Self-driving cars (also called autonomous vehicles or AVs) offer tremendous promise but need to be deployed correctly to avoid causing more problems than they solve, says a just released report from the Southwest Energy Efficiency Project (SWEEP).
“The lingo in the transportation wonk world is that driverless cars could lead to a 'heaven or a hell' scenario. We as a nation and in our communities need to get this policy right,” said Will Toor, SWEEP’s transportation program director and the report’s co-author.
Studies referenced in the report (on page 3) conclude that widespread deployment of AVs could reduce energy use and pollution by as much as 90 percent – or could increase it by over 100 percent depending on what types of vehicles we use and how we use them. AVs could provide tremendous new mobility services for children, the disabled, and elderly – but many other consumers will adopt the technology too, so without thoughtful policy the driverless cars may also worsen sprawl and congestion.
AVs also could worsen traffic, air pollution, and travel behavior because they can drive with no human passengers in the vehicle. For example, imagine a big entertainment or sporting event. Now imagine a miles-long parade of self-driving cars endlessly circling around the venue and jamming up nearby neighborhoods just because their human passengers don’t want to pay for parking. If these self-driving vehicles run on gasoline, they could pollute the air more than human-driven cars do now.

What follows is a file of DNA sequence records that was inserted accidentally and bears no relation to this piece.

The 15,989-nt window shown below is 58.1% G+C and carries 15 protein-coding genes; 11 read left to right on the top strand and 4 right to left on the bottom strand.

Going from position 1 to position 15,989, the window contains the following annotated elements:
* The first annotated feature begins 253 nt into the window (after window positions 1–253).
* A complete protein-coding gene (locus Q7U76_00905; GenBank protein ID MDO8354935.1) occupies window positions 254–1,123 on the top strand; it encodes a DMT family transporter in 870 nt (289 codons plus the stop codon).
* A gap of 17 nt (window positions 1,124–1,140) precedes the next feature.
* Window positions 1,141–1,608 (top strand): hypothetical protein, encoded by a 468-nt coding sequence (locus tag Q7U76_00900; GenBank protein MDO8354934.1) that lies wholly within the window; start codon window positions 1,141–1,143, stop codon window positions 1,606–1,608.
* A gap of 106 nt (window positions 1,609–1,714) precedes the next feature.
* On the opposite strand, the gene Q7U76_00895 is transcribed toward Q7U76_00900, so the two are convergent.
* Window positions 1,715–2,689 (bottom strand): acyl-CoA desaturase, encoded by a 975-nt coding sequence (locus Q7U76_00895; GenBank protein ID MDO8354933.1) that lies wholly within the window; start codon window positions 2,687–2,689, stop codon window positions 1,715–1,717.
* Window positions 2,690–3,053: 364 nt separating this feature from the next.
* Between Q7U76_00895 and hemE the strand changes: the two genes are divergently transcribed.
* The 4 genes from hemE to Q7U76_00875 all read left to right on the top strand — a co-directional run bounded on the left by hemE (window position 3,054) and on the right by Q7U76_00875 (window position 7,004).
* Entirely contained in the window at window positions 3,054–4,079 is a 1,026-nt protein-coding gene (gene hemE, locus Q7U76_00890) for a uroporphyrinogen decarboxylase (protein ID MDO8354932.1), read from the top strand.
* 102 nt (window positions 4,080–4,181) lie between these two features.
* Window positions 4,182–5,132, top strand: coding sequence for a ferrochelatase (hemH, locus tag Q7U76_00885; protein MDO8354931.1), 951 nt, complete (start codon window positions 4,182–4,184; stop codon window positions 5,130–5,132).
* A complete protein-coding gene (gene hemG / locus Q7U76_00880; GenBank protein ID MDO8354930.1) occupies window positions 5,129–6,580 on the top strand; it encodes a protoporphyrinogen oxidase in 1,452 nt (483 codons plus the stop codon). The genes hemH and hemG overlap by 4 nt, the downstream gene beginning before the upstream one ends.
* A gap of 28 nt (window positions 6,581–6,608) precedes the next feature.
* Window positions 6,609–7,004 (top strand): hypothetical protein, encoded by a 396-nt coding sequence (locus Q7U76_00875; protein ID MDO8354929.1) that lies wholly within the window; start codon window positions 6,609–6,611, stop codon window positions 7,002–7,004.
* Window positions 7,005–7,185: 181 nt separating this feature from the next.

But cities and states today can start implementing policies to ward off many potential traffic and air quality problems that could arise as self-driving cars become more widely used, the study says.
SWEEP recommends that cities and states consider rules that:
Incentivize, and ultimately require, AVs and ride-share companies (such as Uber and Lyft) to use electric vehicles;
Invest in the charging infrastructure required to transition AV and ride-share fleets to electric vehicles;
Structure future vehicle emissions standards to provide incentives for AVs that achieve high-vehicle occupancy;
Create vehicle miles travelled (VMT) fees for AVs and ride-share companies that vary by vehicle occupancy – for example, a self-driving car carrying no human passengers or freight for delivery should pay a higher mileage fee than a vehicle with human occupants.
“If local and state governments adopt sensible rules of the road now, they can set an expectation from the start that AVs will be used in ways that make our air cleaner and our communities more livable,” Toor said.
About SWEEP: The Southwest Energy Efficiency Project (SWEEP) is a public-interest organization promoting greater energy efficiency and clean transportation in Arizona, Colorado, Nevada, New Mexico, Utah, and Wyoming. www.swenergy.org